Hostname: page-component-848d4c4894-2xdlg Total loading time: 0 Render date: 2024-06-25T03:41:13.536Z Has data issue: false hasContentIssue false

Assessment of Alcohol-related Memory Deficits: A Comparison between the Rivermead Behavioural Memory Test and the California Verbal Learning Test

Published online by Cambridge University Press:  28 April 2014

Arie J. Wester
Affiliation:
Centre of Excellence for Korsakoff and Alcohol-Related Cognitive Disorders, Vincent van Gogh Institute for Psychiatry, Venray, The Netherlands Donders Institute for Brain, Cognition and Behaviour, Radboud University Nijmegen, Nijmegen, The Netherlands
Renée L. Roelofs
Affiliation:
Centre of Excellence for Korsakoff and Alcohol-Related Cognitive Disorders, Vincent van Gogh Institute for Psychiatry, Venray, The Netherlands Donders Institute for Brain, Cognition and Behaviour, Radboud University Nijmegen, Nijmegen, The Netherlands
Jos I.M. Egger
Affiliation:
Donders Institute for Brain, Cognition and Behaviour, Radboud University Nijmegen, Nijmegen, The Netherlands Centre of Excellence for Neuropsychiatry, Vincent van Gogh Institute for Psychiatry, Venray, The Netherlands Behavioural Science Institute, Radboud University Nijmegen, Nijmegen, The Netherlands
Roy P.C. Kessels*
Affiliation:
Centre of Excellence for Korsakoff and Alcohol-Related Cognitive Disorders, Vincent van Gogh Institute for Psychiatry, Venray, The Netherlands Donders Institute for Brain, Cognition and Behaviour, Radboud University Nijmegen, Nijmegen, The Netherlands Department of Medical Psychology, Radboud University Medical Center, Nijmegen, The Netherlands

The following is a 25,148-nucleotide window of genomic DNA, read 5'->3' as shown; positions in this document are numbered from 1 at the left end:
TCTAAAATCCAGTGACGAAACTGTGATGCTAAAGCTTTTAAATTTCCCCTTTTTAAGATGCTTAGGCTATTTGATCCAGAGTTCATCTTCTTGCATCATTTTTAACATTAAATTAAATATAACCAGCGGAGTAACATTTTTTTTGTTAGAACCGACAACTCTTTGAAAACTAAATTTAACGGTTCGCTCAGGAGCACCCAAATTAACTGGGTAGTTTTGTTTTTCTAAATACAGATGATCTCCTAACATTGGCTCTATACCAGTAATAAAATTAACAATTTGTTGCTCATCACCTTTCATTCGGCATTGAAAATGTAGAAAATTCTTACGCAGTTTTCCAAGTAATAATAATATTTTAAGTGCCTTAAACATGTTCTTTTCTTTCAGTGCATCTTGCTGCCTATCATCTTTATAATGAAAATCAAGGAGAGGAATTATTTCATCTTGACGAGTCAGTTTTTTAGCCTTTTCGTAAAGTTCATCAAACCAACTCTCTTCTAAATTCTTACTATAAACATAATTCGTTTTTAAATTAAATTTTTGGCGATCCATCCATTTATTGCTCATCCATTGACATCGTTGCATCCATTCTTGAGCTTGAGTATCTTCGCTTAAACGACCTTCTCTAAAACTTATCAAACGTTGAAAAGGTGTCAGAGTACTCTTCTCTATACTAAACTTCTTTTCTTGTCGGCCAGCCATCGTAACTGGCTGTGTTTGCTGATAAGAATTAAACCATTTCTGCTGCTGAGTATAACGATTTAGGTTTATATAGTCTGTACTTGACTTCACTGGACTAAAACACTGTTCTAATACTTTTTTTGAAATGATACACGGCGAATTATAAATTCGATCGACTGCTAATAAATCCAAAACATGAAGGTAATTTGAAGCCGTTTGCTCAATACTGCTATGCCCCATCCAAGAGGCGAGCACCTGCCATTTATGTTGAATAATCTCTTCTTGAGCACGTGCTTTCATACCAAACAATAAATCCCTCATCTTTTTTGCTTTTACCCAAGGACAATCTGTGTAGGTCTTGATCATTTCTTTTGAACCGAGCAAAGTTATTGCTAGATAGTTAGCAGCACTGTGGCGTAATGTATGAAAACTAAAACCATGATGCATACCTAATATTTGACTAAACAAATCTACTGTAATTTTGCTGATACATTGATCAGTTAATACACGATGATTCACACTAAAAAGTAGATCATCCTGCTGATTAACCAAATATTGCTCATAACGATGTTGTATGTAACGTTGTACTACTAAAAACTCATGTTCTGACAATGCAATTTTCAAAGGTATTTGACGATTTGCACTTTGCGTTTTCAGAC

*
Address for correspondence: Roy P.C. Kessels, PhD, Centre of Excellence for Korsakoff and Alcohol-Related Cognitive Disorders, Vincent van Gogh Institute of Psychiatry, D’n Herk 90, 5803 DN Venray, The Netherlands. E-mail: r.kessels@donders.ru.nl
Get access

Abstract

Objectives: Neuropsychological assessment of memory disorders is an important prerequisite in the treatment of patients with alcohol-related cognitive disorders. Although many memory tests are available in clinical practice, a question remains regarding which test is most appropriate for this purpose. Our study's goal was to evaluate the discriminative power of indices of a standard memory test (the California Verbal Learning Test; CVLT) versus the subtests of an ecologically valid everyday memory test (the Rivermead Behavioural Memory Test; RBMT) in patients with alcohol-use disorder.

Method: The patients included 136 with Korsakoff's syndrome (KS), 73 alcoholics with cognitive impairment (CI) not fulfilling the criteria for KS, and 24 cognitively unimpaired alcoholics (ALC).

Results: KS patients performed significantly lower on all RBMT and CVLT variables than CI patients. ALC patients performed significantly better than CI patients on only one RBMT subtest, and had a significantly lower rate of forgetting and higher scores on free recall on CVLT. A combination of RBMT subtests and CVLT indices was able to discriminate KS patients from CI and ALC patients. The RBMT subtests could not significantly distinguish ALC from CI patients. Both rate of forgetting and a comparison between free and cued recall testing on the CVLT showed the largest between-group differences.

Conclusion: Although the RBMT provides information about everyday memory performance, the CVLT indices are better able to distinguish between uncomplicated alcoholics and those with cognitive impairment or KS.